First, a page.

Meeting of the Cursed

In just minutes, Frankenstein Meets the Wolf Man hits the acceptable limit for tropes. The film opens in a graveyard at night. A storm is approaching. Crows caw and swoop into the frame. There’s a full moon overhead. Then, grave robbers step onto the scene, invading the mausoleum of the Talbot family.

That all happens before scenes of angry villagers, a doctor gone mad, and a sympathetic gypsy appear. Frankenstein Meets the Wolf Man is more than Universal’s first monster mash – it’s a clash of both series’ cliches and formulas, a celebration of sorts, with box office allure the real goal.

Universal’s idea to bring their monsters together is an undoubted stroke of genius. From a marketing perspective, Frankenstein Meets the Wolf Man is a made-for-poster-art, guaranteed sell outs masterwork. Toss in Lon Chaney Jr. and Bela Lugosi and Frankenstein Meets the Wolf Man has as much a chance to die in terms of profitability as either monster.

From a marketing perspective, Frankenstein Meets the Wolf Man is a made-for-poster-art, guaranteed sell outs masterwork

In execution, it’s a tepid offering, certainly safe in relying on the familiar elements that defined the Talbot and Frankenstein legacies. Yet, it’s a return to a darker, more sinister feeling horror. That’s in spite of the exploitative style of a versus movie. Cinematography returns to ominous foregrounds and dominant shadows.

Chaney’s take as Larry Talbot remains empathetic, even in these circumstances. He only wishes to die, although no one seems to consider the dissection plan from Ghost of Frankenstein; dissection sounds definitive, even for werewolves.

The same empathy is applied to Frankenstein’s monster, although lacking Karloff’s spark in the role. Bela Lugosi comically lumbers about, partially at no fault of his own. Due to the events of Ghost, this monster is blind, although via post-production tampering, that’s unstated. Even forgiving the botched plotline, Lugosi’s shambling walk is too goofy and awkward to strike fear. Yet, it’s also the dominant, accepted saunter of this monster in mainstream circles.

Consider too the promised climax. Infected by the full moon, Talbot hops about around machinery and boxes. The monster sweeps his arms in circles, hoping to strike. It’s not the match promised by marketing.

Other characters hardly matter. Patrick Knowles returns to the series post-Wolf Man although as a different character. His Frank Mannering becomes afflicted by the curse to see life continue at all costs, striking Frankenstein’s creation with electricity despite the chance to end it all. He can’t bring himself to kill either man, a bizarre take on the Hippocratic oath. Interesting, were the whole concept not tied up in the routine.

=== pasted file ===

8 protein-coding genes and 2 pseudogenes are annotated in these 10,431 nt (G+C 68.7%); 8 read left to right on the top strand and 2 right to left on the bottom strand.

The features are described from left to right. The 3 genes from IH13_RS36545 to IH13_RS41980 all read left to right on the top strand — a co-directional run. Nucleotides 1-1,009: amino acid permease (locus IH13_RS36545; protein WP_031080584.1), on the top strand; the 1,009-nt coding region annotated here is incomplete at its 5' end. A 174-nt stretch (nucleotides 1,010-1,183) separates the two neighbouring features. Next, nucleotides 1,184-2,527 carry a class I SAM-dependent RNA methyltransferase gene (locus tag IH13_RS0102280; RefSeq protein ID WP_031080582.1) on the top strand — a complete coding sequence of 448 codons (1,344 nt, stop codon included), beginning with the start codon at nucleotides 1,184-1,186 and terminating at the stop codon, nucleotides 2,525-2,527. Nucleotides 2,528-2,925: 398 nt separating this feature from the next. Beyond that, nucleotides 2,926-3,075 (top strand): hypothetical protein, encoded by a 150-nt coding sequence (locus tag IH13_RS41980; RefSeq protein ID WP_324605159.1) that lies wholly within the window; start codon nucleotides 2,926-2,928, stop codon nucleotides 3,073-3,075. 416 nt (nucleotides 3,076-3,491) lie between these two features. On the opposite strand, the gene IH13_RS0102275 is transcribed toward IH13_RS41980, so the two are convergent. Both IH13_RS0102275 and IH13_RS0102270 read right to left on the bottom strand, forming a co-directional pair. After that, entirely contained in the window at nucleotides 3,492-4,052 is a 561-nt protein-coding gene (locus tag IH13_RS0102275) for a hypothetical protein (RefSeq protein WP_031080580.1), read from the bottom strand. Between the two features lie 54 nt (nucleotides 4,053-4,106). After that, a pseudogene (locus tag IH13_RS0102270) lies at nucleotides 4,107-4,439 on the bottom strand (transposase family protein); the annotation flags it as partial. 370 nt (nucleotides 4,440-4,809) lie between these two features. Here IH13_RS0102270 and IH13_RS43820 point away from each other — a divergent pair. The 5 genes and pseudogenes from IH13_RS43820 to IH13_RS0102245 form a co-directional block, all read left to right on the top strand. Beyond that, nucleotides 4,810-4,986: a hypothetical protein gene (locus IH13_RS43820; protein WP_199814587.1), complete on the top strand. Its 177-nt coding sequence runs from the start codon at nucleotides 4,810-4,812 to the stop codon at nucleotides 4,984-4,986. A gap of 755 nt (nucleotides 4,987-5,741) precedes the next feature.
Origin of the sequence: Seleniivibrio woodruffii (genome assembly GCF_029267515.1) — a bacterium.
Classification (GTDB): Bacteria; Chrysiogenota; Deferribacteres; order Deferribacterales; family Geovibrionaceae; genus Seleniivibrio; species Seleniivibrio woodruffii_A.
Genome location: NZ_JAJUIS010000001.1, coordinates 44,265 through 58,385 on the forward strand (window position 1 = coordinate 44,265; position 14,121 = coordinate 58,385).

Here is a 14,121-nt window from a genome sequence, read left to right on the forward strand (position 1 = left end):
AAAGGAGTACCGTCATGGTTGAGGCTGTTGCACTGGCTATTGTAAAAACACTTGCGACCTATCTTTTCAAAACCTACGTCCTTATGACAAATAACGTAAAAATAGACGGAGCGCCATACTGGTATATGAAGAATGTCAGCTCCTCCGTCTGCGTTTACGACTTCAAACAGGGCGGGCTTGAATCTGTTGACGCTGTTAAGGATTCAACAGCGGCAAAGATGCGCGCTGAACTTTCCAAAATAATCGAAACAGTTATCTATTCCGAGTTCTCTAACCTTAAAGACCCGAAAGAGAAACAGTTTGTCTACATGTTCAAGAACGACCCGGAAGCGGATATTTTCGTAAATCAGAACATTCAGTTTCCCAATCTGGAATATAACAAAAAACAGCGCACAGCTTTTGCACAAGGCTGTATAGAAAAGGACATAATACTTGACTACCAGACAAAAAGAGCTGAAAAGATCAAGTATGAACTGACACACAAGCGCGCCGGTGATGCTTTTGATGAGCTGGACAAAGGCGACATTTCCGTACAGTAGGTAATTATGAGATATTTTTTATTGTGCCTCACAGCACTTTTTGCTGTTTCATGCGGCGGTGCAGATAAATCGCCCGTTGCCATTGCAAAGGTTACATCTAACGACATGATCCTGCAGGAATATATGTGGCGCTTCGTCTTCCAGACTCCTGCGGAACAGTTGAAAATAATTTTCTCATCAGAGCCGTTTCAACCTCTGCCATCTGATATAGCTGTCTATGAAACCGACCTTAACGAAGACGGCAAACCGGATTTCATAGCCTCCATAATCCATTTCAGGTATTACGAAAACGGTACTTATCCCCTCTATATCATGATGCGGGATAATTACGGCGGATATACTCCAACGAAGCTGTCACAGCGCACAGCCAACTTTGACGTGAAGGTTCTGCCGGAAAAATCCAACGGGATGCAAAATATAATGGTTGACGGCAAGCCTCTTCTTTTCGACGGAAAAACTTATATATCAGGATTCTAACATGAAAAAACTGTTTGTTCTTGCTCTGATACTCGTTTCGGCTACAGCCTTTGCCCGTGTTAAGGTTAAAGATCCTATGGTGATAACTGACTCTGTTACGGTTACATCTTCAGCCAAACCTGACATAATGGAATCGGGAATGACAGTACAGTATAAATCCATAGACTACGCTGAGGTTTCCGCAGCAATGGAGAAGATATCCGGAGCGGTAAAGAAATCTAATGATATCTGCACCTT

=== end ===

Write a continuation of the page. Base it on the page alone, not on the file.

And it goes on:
There’s suspicion in the grain structure of Frankenstein Meets the Wolf Man. It’s resolved well by the encode, but leaves behind a digital residue. Touch-up tries to lessen the natural grit, leaving behind a reduction in definition. Light smearing is noticeable in certain close-ups. From afar, a waxy look from low-pass filtering is left behind.

Detail does earn mention, but to a lesser degree than Universal’s best in the Monsters set. Close-ups on Lugosi reveal the texture of the make-up. On the Wolf Man, hair is defined. Frankenstein Meets the Wolf Man is hardly a DNR hack job, but it’s loss is in overall clarity.

Luckily, contrast lifts up the depth. While slightly pinched in terms of highlights, overall gray scale impresses. Deep blacks capture the necessary dread as needed.


The finale poses a challenge to this DTS-HD mix. Notably, the explosion of a dam and the ensuing rush of water. Coupled with the horn-blaring score, that’s a lot for this 75 year-old audio track to handle. It does manage though, offering a pleasing range of fidelity and clean lows. The lack of distortion on the opposite end is a standard in how to master films this vintage.

All of the dialog stays intelligible without hissing or popping interfering.


Just a trailer as Frankenstein Meets the Wolf Man is sharing a disc with the House of monster films.

Frankenstein Meets the Wolf Man
  • Video
  • Audio
  • Extras


In a meeting of tropes as much as monsters, Frankenstein Meets the Wolf Man celebrates Universal’s monster series as a whole.

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